MLB: Company! Max Fried joins select group with Greg Maddux and Tom Glavine

Through six innings, Max fried it had released just 63 pitches on Friday night. The southpaw had limited the Baltimore Orioles to just three hits, leaving them with nothing to show for it. That’s the first time the word “Maddux” started floating around Camden Yards.

Fried only needed 90 pitches on the Maddux. The last Atlanta Braves pitcher to accomplish this feat was right-hander Shelby Miller on May 17, 2015, who threw 94 pitches in his version:

A Maddux describes a start in which a pitcher throws a complete game shutout in fewer than 100 pitches. Named after the Hall of Fame pitcher, and former Brave, Greg Maddux.

Fried joined the ranks of two other Braves pitchers who pitched shutouts on 90 or fewer pitches (since the pitch count started in 1988): Tom Glavine and Maddux himself, who did it five times and was the last Braves pitcher to do so in 90 pitches or less.

It may interest you: Reason why Max Fried of the Braves wears number 54

The lefty’s “toughest” inning was the fifth inning, in which he needed 18 pitches to get three outs. In the remaining four innings, he pitched a total of 32 pitches to record his first full-game shutout of his career. However, for Fried, the biggest challenge was the mental one he faced in the eighth.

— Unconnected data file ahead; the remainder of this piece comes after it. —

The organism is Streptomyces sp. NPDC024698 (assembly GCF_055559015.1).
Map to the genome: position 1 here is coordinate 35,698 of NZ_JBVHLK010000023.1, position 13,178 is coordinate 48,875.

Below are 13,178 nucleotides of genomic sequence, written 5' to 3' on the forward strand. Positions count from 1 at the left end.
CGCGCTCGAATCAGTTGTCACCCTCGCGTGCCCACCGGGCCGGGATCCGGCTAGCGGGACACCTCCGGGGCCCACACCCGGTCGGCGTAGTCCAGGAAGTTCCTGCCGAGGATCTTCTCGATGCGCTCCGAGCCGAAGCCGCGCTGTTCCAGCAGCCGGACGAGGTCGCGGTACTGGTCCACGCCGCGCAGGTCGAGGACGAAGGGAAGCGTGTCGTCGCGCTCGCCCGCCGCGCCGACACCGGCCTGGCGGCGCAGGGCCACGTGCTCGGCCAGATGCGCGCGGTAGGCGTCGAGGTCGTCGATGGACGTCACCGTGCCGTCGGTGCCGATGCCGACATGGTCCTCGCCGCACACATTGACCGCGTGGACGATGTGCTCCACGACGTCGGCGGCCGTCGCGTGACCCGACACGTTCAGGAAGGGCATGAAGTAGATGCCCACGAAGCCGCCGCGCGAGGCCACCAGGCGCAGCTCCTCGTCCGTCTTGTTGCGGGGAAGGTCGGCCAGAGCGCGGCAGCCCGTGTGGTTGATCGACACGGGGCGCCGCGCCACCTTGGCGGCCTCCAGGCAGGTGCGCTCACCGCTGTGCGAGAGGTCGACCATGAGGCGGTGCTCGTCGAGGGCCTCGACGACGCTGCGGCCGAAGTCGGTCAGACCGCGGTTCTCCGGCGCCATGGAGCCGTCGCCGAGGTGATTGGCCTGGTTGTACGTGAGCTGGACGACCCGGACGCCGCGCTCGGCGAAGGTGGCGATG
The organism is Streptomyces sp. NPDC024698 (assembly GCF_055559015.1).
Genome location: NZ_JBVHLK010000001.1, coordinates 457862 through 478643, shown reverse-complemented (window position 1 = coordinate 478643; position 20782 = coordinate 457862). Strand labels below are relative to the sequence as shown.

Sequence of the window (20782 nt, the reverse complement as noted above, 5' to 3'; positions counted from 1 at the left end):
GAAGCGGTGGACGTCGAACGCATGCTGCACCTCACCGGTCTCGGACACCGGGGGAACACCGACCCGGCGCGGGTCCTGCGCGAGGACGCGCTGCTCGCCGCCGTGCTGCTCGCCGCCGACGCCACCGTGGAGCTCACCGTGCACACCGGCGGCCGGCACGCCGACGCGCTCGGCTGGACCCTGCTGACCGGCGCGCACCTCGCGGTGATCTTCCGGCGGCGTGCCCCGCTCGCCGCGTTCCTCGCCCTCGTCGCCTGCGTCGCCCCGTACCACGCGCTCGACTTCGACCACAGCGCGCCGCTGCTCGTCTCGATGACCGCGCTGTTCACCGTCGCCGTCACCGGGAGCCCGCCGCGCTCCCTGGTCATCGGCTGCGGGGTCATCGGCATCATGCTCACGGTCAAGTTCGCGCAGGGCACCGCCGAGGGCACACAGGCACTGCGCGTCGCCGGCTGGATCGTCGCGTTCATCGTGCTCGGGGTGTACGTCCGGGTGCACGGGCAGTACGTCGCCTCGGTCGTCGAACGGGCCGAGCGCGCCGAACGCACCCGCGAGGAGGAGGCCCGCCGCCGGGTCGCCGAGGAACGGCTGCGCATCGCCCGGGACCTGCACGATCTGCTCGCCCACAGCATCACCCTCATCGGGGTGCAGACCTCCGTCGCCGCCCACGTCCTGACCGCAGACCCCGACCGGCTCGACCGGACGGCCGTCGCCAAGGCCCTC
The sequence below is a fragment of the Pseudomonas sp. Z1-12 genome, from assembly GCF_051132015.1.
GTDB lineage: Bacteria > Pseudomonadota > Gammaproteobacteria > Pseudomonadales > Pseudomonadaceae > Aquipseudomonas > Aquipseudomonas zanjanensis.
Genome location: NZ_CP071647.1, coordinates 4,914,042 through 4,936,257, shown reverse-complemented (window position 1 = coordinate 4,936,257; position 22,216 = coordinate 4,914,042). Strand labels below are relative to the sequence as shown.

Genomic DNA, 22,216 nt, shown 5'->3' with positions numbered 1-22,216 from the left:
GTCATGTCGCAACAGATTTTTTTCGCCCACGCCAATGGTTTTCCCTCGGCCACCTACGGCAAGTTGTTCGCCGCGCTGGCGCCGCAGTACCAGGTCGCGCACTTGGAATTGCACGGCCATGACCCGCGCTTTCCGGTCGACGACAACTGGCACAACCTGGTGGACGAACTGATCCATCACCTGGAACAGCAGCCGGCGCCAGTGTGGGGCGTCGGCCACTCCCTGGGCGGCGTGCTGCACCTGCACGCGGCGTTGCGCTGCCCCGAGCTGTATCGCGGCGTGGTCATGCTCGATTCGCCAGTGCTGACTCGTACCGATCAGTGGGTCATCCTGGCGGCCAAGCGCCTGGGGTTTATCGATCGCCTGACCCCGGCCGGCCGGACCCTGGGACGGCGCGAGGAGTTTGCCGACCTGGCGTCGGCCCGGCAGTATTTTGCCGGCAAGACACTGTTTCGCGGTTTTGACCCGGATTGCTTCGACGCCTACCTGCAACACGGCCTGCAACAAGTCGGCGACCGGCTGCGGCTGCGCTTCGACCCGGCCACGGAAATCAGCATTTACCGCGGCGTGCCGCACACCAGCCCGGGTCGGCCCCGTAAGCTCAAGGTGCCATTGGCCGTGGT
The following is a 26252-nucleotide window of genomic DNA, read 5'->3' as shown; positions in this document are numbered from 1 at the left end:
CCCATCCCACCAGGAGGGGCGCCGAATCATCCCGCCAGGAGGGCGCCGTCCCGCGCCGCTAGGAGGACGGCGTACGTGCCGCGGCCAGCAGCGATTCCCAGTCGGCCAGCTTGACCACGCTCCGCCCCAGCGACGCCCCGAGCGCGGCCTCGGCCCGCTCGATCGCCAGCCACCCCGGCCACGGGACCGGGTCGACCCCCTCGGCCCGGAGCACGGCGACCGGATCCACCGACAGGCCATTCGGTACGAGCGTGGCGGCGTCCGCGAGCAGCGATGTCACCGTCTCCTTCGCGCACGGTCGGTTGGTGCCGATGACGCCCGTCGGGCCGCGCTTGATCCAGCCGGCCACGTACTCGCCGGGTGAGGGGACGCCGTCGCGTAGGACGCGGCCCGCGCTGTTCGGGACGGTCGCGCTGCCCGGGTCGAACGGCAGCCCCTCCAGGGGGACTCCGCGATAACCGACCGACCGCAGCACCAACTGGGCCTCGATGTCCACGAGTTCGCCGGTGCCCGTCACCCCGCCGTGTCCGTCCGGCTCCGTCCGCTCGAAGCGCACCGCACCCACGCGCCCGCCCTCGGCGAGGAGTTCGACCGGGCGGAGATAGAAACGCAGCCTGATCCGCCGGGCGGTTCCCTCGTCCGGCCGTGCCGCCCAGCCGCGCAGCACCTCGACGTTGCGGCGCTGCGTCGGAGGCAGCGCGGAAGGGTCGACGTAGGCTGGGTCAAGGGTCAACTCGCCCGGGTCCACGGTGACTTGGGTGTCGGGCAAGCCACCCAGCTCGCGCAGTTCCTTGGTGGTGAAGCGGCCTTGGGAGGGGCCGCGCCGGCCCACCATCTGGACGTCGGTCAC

Rafael Martinez

I am fond of the King of Sports, especially the Boston Red Sox in MLB and in general all of Mexican baseball. This profession has given me the opportunity to cover major events such as the Caribbean Series, LMB All Star, LMP (uninterrupted since 2009), signings of important players. I had the chance to attend the 2013 World Classic in Arizona, USA, albeit as a fan. Apart from this beautiful sport, I love basketball, where I have also narrated games and even an NBA friendly 10 years ago, but I carry baseball in my veins. Bachelor of Communication Sciences from the Autonomous University of Sinaloa (UAS) , from which I graduated in 2011. I was born in Mazatlán, Sinaloa and started in the world of sports journalism in 2004 in the newspaper El Sol de Mazatlán, where I was a baseball columnist and reporter at the same time. In January 2009 I came to El Debate as a journalist reporter and it was almost six years (in the first stage), until in November 2014 I emigrated to the radio providing my services in Línea Directa-Grupo RSN. My cycle there ended in July 2019 and after a few days, El Debate gave me another opportunity to work and opened the doors for me again. That is how I came to Al Bat, where I have been since 2019 as a web journalist.

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